A pocket veto occurs when Congress adjourns before the president signs a bill into law. The United States Constitution states the president has ten days to sign or veto legislation. If Congress adjourns within the ten-day period, then the bill does not become law.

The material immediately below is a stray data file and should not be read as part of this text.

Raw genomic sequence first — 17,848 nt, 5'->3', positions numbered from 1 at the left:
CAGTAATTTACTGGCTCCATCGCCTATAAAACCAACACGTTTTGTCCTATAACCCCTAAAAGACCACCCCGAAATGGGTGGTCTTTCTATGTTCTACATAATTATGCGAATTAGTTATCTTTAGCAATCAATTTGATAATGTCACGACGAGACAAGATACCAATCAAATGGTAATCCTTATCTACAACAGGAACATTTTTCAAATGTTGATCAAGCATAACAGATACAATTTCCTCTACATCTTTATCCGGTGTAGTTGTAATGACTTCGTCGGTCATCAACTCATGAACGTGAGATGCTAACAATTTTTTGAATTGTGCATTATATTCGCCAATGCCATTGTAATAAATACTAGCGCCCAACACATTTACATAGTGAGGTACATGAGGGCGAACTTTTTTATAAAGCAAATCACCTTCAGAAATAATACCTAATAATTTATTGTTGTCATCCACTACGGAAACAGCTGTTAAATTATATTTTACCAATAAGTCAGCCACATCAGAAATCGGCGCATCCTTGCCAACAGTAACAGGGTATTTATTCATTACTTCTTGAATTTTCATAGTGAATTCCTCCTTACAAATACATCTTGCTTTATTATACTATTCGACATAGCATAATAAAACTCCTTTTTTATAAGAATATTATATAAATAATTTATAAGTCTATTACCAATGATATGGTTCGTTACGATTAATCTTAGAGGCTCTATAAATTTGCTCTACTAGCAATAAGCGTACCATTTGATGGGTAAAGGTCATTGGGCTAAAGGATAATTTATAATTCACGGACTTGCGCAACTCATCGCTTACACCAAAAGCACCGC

Article I Section 7 of the Constitution states that the president can directly veto a bill by sending it back to Congress with his objections. Congress can override the veto and the bill becomes law if both houses pass it by a two-thirds majority. If Congress is in session and the president takes no action within ten days, then the bill becomes law as if he had signed it. If Congress is adjourned and is unable to receive a returned bill, then it won't become law as if the president had directly vetoed it.